BUSINESS - INTERVIEW
Thursday, December 27, 2018
John Lund - Photo by Rick Gomez
BUSINESS - INTERVIEW
by Melisa Kaya
John Lund's interest in photography did not begin with a camera he acquired during his childhood, but after many years, in his college years, after seeing his roommate's camera and thought that its price was amazing, he decided to try it and liked the result. His talent of capturing the moment, creative perspective, and his Photoshop skills gave him the opportunity to create conceptual works, and John Lund made a 50-year career in stock photography. I had the chance to interview John Lund about his career and the basics of stock photography.
John, before talking about photography, I would like to learn more about you, could you tell us about yourself? Who is John Lund?
I just turned 67 years old...though I still feel like I am twenty-two...as long as I am sitting down! I graduated from the University of the Pacific with Communications Major. I am married to one of the most impressive people I have ever known...though it took me a few tries to get right. I have a thirty-three year old son. Life has been pretty good.
Othoscope - Photo by John Lund
When did you get your first camera? Do you remember the first photo that you shoot with it?
My interest in photography actually started when a college roommate bought a Minolta SR 101 (in the 1970s). He paid a lot of money for it and I wondered why someone would pay so much for a camera, borrowed it to shoot some pictures. I was immediately hooked! I remember the first image that I was proud of was an extreme close up of the back of a motorcycle exhaust pipe. Geez...haven't thought about that in almost 50 years!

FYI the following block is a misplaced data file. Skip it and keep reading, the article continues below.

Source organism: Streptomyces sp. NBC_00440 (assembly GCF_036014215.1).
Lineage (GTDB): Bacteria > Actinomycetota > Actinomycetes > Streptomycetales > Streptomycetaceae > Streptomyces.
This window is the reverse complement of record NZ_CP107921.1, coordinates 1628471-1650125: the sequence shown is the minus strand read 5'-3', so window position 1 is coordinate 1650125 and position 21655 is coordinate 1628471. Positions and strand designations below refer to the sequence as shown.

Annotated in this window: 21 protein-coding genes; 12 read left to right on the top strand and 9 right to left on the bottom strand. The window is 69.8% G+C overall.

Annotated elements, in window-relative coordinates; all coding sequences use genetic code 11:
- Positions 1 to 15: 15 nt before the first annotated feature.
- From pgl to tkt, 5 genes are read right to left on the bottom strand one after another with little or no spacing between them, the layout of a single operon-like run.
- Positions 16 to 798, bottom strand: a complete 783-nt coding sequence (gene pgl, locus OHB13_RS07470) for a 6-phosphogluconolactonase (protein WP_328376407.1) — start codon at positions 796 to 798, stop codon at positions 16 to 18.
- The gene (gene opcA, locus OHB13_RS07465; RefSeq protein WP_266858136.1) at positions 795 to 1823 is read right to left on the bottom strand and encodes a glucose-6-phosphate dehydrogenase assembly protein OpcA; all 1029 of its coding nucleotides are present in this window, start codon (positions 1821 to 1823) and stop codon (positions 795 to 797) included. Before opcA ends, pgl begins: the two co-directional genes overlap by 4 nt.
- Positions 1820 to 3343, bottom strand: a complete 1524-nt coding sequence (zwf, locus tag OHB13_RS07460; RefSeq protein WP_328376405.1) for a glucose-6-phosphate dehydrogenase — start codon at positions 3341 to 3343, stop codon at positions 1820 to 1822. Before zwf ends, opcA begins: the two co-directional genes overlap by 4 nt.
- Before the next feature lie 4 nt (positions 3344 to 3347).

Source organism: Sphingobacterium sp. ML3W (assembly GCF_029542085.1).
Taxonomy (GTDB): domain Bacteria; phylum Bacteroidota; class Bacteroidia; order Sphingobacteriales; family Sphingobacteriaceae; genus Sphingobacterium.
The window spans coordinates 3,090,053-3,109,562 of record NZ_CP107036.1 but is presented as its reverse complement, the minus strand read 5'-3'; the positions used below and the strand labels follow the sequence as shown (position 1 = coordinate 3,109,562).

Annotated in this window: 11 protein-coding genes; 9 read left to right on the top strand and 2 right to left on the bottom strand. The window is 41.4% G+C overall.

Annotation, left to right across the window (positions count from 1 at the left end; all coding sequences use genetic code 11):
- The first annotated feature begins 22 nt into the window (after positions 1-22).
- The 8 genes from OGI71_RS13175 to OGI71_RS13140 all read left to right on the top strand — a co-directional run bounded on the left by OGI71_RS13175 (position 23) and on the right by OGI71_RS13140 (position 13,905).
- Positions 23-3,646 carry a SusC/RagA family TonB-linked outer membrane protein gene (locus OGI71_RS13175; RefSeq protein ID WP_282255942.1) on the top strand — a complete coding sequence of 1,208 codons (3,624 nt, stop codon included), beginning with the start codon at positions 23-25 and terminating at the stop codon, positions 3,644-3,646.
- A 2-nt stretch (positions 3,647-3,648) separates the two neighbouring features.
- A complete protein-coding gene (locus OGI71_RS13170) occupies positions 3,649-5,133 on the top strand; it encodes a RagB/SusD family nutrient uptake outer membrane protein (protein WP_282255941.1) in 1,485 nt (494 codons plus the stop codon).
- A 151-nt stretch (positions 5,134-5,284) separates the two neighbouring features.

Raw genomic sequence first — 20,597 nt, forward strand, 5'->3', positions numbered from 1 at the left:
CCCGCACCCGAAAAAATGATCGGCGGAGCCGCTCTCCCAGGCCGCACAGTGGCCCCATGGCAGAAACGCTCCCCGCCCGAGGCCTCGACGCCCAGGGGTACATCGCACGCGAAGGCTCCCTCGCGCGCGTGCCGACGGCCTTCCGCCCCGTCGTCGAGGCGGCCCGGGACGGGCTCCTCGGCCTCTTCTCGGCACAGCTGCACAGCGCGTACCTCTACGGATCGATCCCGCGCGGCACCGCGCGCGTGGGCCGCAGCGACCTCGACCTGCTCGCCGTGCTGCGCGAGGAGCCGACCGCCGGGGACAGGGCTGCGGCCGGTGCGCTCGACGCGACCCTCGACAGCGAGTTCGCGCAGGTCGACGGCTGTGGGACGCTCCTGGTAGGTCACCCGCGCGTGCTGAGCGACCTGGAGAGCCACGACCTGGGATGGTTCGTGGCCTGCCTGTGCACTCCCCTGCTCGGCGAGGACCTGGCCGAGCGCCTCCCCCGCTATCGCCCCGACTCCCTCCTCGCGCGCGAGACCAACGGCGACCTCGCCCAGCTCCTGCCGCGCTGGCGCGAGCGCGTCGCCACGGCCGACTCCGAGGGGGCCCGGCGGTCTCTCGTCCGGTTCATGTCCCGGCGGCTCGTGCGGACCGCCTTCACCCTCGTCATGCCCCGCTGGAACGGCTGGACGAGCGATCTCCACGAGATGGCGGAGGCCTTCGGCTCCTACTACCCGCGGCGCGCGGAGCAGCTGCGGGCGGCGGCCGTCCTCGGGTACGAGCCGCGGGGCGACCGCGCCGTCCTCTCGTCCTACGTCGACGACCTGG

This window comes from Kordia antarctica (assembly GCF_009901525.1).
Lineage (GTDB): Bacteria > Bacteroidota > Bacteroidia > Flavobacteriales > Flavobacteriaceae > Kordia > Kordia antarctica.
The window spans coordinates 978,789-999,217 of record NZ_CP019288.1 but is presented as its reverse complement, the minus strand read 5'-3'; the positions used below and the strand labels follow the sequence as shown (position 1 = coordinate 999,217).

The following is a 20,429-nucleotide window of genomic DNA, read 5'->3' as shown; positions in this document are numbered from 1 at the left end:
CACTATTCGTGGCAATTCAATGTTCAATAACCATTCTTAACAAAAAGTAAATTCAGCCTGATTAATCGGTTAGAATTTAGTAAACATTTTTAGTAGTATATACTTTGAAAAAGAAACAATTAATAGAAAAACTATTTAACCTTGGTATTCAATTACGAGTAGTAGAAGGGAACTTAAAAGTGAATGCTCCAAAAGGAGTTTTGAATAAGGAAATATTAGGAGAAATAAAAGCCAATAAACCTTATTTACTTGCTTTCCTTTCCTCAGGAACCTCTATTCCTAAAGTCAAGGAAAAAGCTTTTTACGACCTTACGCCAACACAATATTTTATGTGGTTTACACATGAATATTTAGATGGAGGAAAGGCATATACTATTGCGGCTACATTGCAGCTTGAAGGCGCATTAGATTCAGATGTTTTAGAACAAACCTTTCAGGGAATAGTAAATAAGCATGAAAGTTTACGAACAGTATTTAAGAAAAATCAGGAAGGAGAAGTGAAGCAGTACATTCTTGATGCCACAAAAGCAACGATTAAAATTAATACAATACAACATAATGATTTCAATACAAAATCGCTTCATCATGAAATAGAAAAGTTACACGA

How did you decide to pursue a career in photography? Could you tell us about your photography career?
When I graduated from college I was attempting to carve out a career as a writer. To help get my freelance articles published I started taking pictures to go with the writing. I wrote an article for YACHTING magazine. It took a week to write. The accompanying photography took a day. They paid me $200.00 for the writing and $2,000.00 for the photography...and the photography was more fun! So I decided to pursue photography for a career rather than writing...and it worked out well.
I began showing my book to advertising agencies and corporations and started getting work. Then, in 1989, after the best year, I had ever had, we hit a recession and the work stopped coming in. I knew I had to differentiate myself from all the other photographers. A friend suggested I look at this new software called Photoshop. I realized that Photoshop could eliminate the barriers between imagination and execution. I traded some stock photos to Adobe for a copy of Photoshop (1.0) dove right in. Those first years were painful but it was the best thing I ever did. In an interesting side note...the first stock photo I ever made with Photoshop was used on the cover of TIME magazine 17 years after I made it!
Beerkats - Photo by John Lund
How did you decide to establish your own studio? Could you tell us about your studio and your team?
I had my own studio pretty much from the beginning. In the late 70s, I had a 5,000 square foot studio in San Francisco where I did a lot of advertising work. When the digital revolution eliminated the need to be close to a color lab for processing E-6 I moved my studio to Marin County just North of the Golden Gate Bridge. That was about 15 years ago and now I work out of a home studio...sometimes I never get out of my slippers!
At one time I had a team of four people working with me. At this point, it is just me and my wife Stephanie...who is an amazing Photoshopper in her own right.
How would you describe your photographic approach?
My photographic approach is to create a detailed mental picture of the finished image and then break it down into the steps and raw materials I need to complete the image. Then, as Nike would say, just do it. Mostly I create stock images at this point. I spend a lot of time going through my archives finding images that I can combine and use as a base for creating new concept work.
Elephant Surfing - Photo by John Lund
How did your interest in conceptual photography has begun? What is the most special aspect of conceptual photography for you?